Father, forgive me, for I have sinned. I fell into a stupid argument in the comboxes of another blog, with someone who misrepresented my positions time and again, insisting on battling straw men of his own creation instead of actually engaging my thought . Like a sucker I fell for it, and found myself getting angry. I promise with the help of God’s grace to engage in futile argument no more and to avoid the near occasions of contention.
What started all this was a post on Vox Nova, a website written by lefty but faithful Catholics. Sounds good, but they also are noted for provocative opinions, which sometimes seem designed more to outrage conservatives than anything else. And many of the writers hide behind pseudonyms, which makes it safe to express views one may hesitate to air if using one’s given name.
In this instance the Provocative Opinion was that the United States of America is the “greatest force for evil in the history of the world”. Now, if I, a longtime critic of my country’s culture and history and foreign policy, who is frequently -and falsely- accused of hating America, think such an opinion is over the top, I can only imagine how it sounds to those many Americans who think America is the Greatest Nation in the World, a city on a hill, with an ordained mission to spread its blessings to the rest of the world, even at gunpoint.
So I wrote that this is just a reverse version of American Exceptionalism, the idea that America is so unique a phenomenon that it is free from the laws of history. And I noted that if the writer expected to convince anyone of anything he should eschew such overstatement.
To his credit, the writer used his own name, which was an unusual one. I did an online search and learned that he had been a soldier, an Army Ranger, and had undergone a pretty brutal combat training. He had excelled, and had been sent to West Point, where he became convinced that the whole imperial military enterprise was evil, and that he could not kill another human. He applied for, and was eventually granted, conscientious objector status.
Now, claiming C.O. status while at a military academy ensures much persecution, and it takes great courage to do so. And as a result of his decision he gave up a career as an Army officer and now struggles to provide for his young family. I still did not agree with his overwrought estimate of American evil, but I became sympathetic to him as a person and said so, which is what inspired my opponent to attack me, or what he claimed to be me, an unrecognizable heretical leftist.
And while claiming that the U.S. is the most evil nation in the history of the world is not accurate -what? worse than Nazi Germany? Or Stalinist Russia? Or the Mongols?- it is no more untrue than the ruling myth of Americanist exceptionalism, and the inevitable double standard that that myth evokes. That is, if America is uniquely good, then any sort of evil may be justified to achieve her destiny.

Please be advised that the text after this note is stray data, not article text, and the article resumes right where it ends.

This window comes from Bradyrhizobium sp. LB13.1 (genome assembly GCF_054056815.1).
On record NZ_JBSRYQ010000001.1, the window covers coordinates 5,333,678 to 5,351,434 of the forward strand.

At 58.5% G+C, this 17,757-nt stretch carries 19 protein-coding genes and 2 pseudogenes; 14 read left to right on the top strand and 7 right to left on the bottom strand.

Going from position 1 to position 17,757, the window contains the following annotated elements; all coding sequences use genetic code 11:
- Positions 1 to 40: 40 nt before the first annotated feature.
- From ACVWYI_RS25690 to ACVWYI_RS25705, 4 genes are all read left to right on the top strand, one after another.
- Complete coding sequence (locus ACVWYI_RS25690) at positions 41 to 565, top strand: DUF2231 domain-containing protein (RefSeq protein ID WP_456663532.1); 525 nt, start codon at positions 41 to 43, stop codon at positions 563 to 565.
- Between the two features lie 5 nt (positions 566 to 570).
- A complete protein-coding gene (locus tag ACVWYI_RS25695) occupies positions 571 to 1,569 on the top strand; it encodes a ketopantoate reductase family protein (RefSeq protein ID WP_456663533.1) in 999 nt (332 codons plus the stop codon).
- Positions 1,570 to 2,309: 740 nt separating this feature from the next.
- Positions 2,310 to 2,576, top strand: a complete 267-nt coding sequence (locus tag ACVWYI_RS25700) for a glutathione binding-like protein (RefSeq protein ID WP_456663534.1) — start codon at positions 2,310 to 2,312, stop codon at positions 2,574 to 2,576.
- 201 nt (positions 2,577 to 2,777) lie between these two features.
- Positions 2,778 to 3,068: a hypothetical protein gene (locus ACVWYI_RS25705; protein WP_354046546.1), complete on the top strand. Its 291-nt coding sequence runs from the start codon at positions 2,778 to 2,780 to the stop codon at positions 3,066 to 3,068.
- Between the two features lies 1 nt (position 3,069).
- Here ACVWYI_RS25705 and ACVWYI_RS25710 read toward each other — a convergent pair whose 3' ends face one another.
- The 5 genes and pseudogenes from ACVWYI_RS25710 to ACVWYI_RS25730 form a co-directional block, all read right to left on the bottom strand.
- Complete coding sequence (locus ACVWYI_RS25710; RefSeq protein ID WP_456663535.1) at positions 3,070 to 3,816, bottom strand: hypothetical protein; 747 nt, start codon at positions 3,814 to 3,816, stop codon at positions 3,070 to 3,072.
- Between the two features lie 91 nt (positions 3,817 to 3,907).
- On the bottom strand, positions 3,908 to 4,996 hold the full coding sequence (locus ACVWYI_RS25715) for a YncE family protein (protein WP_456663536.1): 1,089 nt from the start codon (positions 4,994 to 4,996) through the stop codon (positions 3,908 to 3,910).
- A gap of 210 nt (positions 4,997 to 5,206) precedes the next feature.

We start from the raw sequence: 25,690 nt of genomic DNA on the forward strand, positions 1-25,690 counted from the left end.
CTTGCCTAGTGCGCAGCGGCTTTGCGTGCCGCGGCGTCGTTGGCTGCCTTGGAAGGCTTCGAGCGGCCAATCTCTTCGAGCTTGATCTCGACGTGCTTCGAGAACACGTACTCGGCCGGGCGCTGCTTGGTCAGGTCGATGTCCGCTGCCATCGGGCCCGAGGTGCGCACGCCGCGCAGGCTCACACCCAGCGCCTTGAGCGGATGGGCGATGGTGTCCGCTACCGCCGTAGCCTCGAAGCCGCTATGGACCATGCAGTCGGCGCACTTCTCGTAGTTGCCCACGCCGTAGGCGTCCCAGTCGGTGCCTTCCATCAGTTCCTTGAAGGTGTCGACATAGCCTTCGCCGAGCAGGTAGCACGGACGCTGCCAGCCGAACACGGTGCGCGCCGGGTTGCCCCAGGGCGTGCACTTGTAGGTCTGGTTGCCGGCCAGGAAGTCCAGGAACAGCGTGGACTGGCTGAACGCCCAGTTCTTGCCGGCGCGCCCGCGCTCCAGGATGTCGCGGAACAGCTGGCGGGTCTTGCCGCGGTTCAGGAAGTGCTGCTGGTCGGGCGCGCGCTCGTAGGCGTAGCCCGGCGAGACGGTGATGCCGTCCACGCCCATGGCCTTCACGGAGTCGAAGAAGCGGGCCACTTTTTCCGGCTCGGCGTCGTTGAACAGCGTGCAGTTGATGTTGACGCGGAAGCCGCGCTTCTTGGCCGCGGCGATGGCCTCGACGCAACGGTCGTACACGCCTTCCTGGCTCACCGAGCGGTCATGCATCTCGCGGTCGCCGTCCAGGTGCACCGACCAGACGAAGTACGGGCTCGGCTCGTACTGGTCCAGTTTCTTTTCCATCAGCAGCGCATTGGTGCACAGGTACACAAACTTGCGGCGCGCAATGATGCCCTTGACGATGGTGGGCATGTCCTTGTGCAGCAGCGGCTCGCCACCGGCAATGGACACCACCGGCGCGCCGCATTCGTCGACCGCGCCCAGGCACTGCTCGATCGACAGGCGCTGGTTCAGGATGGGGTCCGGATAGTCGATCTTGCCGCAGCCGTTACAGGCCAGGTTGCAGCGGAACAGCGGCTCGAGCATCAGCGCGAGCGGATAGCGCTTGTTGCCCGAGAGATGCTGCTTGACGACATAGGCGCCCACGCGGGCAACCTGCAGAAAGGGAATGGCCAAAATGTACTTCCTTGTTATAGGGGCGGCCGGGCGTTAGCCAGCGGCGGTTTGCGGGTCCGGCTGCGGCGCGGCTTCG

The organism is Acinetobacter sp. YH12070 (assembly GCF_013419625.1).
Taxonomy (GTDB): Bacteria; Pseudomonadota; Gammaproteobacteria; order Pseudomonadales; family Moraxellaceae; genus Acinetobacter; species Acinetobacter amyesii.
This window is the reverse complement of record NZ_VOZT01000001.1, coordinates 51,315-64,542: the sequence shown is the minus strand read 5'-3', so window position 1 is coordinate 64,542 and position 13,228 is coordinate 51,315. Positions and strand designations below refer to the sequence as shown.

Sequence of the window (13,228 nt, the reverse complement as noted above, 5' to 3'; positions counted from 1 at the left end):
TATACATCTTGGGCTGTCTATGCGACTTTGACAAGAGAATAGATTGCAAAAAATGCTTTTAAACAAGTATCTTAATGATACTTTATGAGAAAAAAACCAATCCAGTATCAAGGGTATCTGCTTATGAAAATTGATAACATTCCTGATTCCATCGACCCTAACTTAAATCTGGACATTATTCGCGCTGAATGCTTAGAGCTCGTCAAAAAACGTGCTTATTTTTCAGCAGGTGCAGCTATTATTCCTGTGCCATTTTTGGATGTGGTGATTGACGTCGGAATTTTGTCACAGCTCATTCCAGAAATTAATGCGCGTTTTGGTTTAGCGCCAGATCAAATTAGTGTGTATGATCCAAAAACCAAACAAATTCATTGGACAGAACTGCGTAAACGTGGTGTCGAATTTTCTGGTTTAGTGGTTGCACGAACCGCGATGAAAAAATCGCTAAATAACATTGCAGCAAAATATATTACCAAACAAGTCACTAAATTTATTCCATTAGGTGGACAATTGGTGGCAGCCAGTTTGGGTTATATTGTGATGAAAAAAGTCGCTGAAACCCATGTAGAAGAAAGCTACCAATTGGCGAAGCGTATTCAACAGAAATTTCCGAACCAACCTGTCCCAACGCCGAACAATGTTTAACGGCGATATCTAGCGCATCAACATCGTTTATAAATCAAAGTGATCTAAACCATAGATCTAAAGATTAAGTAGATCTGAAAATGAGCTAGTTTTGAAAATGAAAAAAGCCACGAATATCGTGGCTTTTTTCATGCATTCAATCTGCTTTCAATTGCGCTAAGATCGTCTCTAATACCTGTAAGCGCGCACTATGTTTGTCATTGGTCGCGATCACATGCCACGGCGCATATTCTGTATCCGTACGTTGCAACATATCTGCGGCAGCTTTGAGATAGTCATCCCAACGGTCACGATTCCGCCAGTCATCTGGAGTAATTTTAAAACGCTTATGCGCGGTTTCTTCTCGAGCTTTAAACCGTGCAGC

This leads to defending acts that one would condemn in other peoples. To take the most obvious example, Americans overwhelmingly hold that our policy in World War II of bombing cities and targeting civilians, and ultimately annihilating Hiroshima and Nagasaki, was morally defensible, using the consequentialist argument that this saved countless American lives. Even if this is true- which is highly speculative and arguable- this does not justify such destruction.
What is curious is that when others undertake such evil, even on a much smaller scale, it is condemned without hesitation. They are “terrorists” who have no respect for life.
To cite the most obvious example, consider the 9/11 attacks.
In actuality, these attacks are qualitatively different than the bombings of Hiroshima and Nagasaki. From the point of view of the radical jihadists, these attacks could be defended as meeting the criteria of the Just War doctrine: none of the targets was strictly “civilian”; each of them was at the center of the military, economy or government of “the enemy”. Those working at the Pentagon or the World Trade Center were considered direct participants in what was perceived as evil, and the passengers on the hijacked jets could be considered “collateral damage”. We may disagree with this assessment, but the logic is undeniable, given the views of the perpetrators, and the flexible nature of the just war principles, which historically have insured that any government can justify any action, however aggressive.
On the other hand, the attacks on Hiroshima and Nagasaki were direct attacks on cities. Some have tried to justify this by pointing out that both had some military significance, but if you read the historic documents it is clear that these cities were chosen because they had not been bombed previously, which would better illustrate to the Japanese the destructive power that the U.S. now possessed. And even if these cities had been major military centers, to say that 100,000 civilian deaths (more or less; we may never know the true numbers) are acceptable collateral damage would be absurd, even though there are people who can look you in the eye and say this.
It is without irony that the site of the Twin Towers was quickly dubbed “Ground Zero”, which was the spot in the New Mexico desert where the first atomic bomb was detonated. It is without irony that American unhesitatingly condemn this act of terror, while defending far worst acts of American terror. It is without irony that Americans continue to employ “shock and awe” bombing tactics- ie, terrorism. And it is without irony that Americans say, with a straight face, that so much of the world hates us because we are good, because we are free.
America may not be the greatest force for evil in the history of the world, but to say this is no more absurd than our reigning myth.
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